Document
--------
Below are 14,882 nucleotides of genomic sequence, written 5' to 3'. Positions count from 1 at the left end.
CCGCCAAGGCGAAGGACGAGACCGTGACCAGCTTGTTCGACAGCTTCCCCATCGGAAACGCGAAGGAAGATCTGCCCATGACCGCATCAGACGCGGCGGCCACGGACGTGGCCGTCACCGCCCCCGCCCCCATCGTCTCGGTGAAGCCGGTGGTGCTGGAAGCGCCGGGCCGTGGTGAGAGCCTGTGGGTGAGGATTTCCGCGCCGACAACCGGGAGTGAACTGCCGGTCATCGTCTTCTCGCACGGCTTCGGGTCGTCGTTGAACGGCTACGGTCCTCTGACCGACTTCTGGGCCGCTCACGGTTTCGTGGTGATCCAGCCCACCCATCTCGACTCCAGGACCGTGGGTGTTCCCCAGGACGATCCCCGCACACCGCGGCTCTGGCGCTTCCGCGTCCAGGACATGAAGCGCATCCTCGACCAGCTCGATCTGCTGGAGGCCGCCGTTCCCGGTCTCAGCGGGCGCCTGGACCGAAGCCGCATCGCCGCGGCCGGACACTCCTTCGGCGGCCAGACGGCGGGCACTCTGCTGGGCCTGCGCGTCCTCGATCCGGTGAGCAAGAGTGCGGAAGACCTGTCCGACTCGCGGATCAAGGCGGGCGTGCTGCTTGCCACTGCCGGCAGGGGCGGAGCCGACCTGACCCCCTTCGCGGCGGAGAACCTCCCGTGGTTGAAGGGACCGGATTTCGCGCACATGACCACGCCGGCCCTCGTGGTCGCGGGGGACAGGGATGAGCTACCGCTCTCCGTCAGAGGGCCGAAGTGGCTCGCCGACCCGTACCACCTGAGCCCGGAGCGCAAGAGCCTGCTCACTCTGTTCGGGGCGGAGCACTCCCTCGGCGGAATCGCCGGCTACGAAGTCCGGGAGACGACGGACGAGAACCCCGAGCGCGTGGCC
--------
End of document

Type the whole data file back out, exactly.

Below are 14,882 nucleotides of genomic sequence, written 5' to 3'. Positions count from 1 at the left end.
CCGCCAAGGCGAAGGACGAGACCGTGACCAGCTTGTTCGACAGCTTCCCCATCGGAAACGCGAAGGAAGATCTGCCCATGACCGCATCAGACGCGGCGGCCACGGACGTGGCCGTCACCGCCCCCGCCCCCATCGTCTCGGTGAAGCCGGTGGTGCTGGAAGCGCCGGGCCGTGGTGAGAGCCTGTGGGTGAGGATTTCCGCGCCGACAACCGGGAGTGAACTGCCGGTCATCGTCTTCTCGCACGGCTTCGGGTCGTCGTTGAACGGCTACGGTCCTCTGACCGACTTCTGGGCCGCTCACGGTTTCGTGGTGATCCAGCCCACCCATCTCGACTCCAGGACCGTGGGTGTTCCCCAGGACGATCCCCGCACACCGCGGCTCTGGCGCTTCCGCGTCCAGGACATGAAGCGCATCCTCGACCAGCTCGATCTGCTGGAGGCCGCCGTTCCCGGTCTCAGCGGGCGCCTGGACCGAAGCCGCATCGCCGCGGCCGGACACTCCTTCGGCGGCCAGACGGCGGGCACTCTGCTGGGCCTGCGCGTCCTCGATCCGGTGAGCAAGAGTGCGGAAGACCTGTCCGACTCGCGGATCAAGGCGGGCGTGCTGCTTGCCACTGCCGGCAGGGGCGGAGCCGACCTGACCCCCTTCGCGGCGGAGAACCTCCCGTGGTTGAAGGGACCGGATTTCGCGCACATGACCACGCCGGCCCTCGTGGTCGCGGGGGACAGGGATGAGCTACCGCTCTCCGTCAGAGGGCCGAAGTGGCTCGCCGACCCGTACCACCTGAGCCCGGAGCGCAAGAGCCTGCTCACTCTGTTCGGGGCGGAGCACTCCCTCGGCGGAATCGCCGGCTACGAAGTCCGGGAGACGACGGACGAGAACCCCGAGCGCGTGGCC